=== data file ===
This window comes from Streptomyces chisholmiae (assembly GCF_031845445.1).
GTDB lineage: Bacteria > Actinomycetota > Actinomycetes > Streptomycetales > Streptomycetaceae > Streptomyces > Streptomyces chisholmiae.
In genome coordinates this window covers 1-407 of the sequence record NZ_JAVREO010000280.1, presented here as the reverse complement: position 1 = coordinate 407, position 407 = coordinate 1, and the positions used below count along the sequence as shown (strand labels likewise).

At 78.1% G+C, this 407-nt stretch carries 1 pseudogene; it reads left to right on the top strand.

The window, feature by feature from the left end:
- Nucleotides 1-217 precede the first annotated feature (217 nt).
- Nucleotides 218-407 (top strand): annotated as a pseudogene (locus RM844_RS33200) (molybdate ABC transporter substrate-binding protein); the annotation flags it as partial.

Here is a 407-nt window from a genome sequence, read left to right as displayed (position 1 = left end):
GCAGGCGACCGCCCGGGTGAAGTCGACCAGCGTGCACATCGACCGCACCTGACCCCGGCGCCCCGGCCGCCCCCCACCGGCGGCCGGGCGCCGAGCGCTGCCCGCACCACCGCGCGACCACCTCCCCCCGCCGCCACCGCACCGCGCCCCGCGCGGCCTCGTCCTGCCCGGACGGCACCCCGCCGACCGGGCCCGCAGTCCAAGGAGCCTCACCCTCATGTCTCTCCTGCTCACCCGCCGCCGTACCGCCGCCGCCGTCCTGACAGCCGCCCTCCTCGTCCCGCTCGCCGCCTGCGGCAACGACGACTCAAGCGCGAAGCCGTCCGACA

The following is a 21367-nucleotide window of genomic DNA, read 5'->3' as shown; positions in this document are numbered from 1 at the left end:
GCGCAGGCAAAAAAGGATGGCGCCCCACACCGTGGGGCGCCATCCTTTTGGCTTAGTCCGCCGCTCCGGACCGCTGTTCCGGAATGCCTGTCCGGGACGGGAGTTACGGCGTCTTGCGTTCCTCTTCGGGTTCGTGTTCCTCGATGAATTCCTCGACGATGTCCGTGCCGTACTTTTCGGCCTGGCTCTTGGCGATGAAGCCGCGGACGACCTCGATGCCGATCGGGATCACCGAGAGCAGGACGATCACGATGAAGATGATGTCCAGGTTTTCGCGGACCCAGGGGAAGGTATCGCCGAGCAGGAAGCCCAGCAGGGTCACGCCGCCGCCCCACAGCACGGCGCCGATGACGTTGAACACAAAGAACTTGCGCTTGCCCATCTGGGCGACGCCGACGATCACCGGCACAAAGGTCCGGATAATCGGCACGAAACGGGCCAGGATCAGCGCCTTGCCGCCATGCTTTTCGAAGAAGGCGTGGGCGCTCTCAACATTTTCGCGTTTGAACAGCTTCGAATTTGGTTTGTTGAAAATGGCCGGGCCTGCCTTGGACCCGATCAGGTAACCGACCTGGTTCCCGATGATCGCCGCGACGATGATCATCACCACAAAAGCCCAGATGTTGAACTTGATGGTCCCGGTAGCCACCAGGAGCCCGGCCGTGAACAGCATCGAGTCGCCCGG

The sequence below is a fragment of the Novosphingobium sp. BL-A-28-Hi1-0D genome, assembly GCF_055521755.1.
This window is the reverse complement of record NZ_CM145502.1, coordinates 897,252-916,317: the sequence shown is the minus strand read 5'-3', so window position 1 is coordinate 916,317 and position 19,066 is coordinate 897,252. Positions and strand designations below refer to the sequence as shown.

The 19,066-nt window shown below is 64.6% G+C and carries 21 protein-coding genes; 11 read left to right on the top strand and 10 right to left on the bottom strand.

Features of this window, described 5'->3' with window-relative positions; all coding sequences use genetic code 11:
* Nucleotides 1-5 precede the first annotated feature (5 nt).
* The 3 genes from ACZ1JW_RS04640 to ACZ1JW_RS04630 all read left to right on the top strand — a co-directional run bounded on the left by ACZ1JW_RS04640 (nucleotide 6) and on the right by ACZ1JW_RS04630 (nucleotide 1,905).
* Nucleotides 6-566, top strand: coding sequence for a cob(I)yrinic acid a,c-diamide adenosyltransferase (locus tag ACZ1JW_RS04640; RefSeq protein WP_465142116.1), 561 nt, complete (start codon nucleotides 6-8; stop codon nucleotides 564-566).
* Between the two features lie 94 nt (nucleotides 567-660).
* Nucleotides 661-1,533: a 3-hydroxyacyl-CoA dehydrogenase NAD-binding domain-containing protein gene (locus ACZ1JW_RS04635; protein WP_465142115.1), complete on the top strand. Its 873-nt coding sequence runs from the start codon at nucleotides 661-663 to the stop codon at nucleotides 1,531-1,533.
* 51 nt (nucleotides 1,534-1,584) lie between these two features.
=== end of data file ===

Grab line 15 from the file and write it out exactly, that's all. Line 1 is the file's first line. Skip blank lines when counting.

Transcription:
Features of this window, described 5'->3' with window-relative positions; all coding sequences use genetic code 11: